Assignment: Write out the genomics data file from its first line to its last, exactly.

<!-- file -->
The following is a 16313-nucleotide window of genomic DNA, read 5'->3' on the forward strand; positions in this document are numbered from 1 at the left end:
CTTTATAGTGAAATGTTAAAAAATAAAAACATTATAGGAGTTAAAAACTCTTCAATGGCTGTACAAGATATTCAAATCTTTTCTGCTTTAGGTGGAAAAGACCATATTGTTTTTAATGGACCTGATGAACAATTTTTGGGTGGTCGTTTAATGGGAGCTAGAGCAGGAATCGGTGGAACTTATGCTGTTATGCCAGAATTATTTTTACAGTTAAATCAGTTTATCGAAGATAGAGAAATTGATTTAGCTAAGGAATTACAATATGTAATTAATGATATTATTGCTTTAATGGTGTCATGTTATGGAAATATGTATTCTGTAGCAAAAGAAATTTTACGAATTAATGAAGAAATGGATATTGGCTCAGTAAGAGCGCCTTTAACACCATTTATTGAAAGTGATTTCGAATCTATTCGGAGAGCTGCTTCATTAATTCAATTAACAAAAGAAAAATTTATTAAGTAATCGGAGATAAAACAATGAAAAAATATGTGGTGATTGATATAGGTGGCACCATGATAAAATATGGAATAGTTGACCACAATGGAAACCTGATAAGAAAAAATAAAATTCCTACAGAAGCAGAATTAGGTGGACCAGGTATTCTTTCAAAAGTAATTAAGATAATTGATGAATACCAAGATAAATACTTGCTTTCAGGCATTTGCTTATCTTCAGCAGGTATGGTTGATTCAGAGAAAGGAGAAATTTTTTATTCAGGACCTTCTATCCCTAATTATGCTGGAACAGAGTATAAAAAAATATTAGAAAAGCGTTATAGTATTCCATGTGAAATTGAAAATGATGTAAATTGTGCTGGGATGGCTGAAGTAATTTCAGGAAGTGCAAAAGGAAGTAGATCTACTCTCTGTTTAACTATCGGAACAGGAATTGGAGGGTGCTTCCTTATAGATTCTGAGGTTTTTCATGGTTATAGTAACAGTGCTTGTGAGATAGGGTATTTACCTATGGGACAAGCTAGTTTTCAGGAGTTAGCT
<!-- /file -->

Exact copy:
The following is a 16313-nucleotide window of genomic DNA, read 5'->3' on the forward strand; positions in this document are numbered from 1 at the left end:
CTTTATAGTGAAATGTTAAAAAATAAAAACATTATAGGAGTTAAAAACTCTTCAATGGCTGTACAAGATATTCAAATCTTTTCTGCTTTAGGTGGAAAAGACCATATTGTTTTTAATGGACCTGATGAACAATTTTTGGGTGGTCGTTTAATGGGAGCTAGAGCAGGAATCGGTGGAACTTATGCTGTTATGCCAGAATTATTTTTACAGTTAAATCAGTTTATCGAAGATAGAGAAATTGATTTAGCTAAGGAATTACAATATGTAATTAATGATATTATTGCTTTAATGGTGTCATGTTATGGAAATATGTATTCTGTAGCAAAAGAAATTTTACGAATTAATGAAGAAATGGATATTGGCTCAGTAAGAGCGCCTTTAACACCATTTATTGAAAGTGATTTCGAATCTATTCGGAGAGCTGCTTCATTAATTCAATTAACAAAAGAAAAATTTATTAAGTAATCGGAGATAAAACAATGAAAAAATATGTGGTGATTGATATAGGTGGCACCATGATAAAATATGGAATAGTTGACCACAATGGAAACCTGATAAGAAAAAATAAAATTCCTACAGAAGCAGAATTAGGTGGACCAGGTATTCTTTCAAAAGTAATTAAGATAATTGATGAATACCAAGATAAATACTTGCTTTCAGGCATTTGCTTATCTTCAGCAGGTATGGTTGATTCAGAGAAAGGAGAAATTTTTTATTCAGGACCTTCTATCCCTAATTATGCTGGAACAGAGTATAAAAAAATATTAGAAAAGCGTTATAGTATTCCATGTGAAATTGAAAATGATGTAAATTGTGCTGGGATGGCTGAAGTAATTTCAGGAAGTGCAAAAGGAAGTAGATCTACTCTCTGTTTAACTATCGGAACAGGAATTGGAGGGTGCTTCCTTATAGATTCTGAGGTTTTTCATGGTTATAGTAACAGTGCTTGTGAGATAGGGTATTTACCTATGGGACAAGCTAGTTTTCAGGAGTTAGCT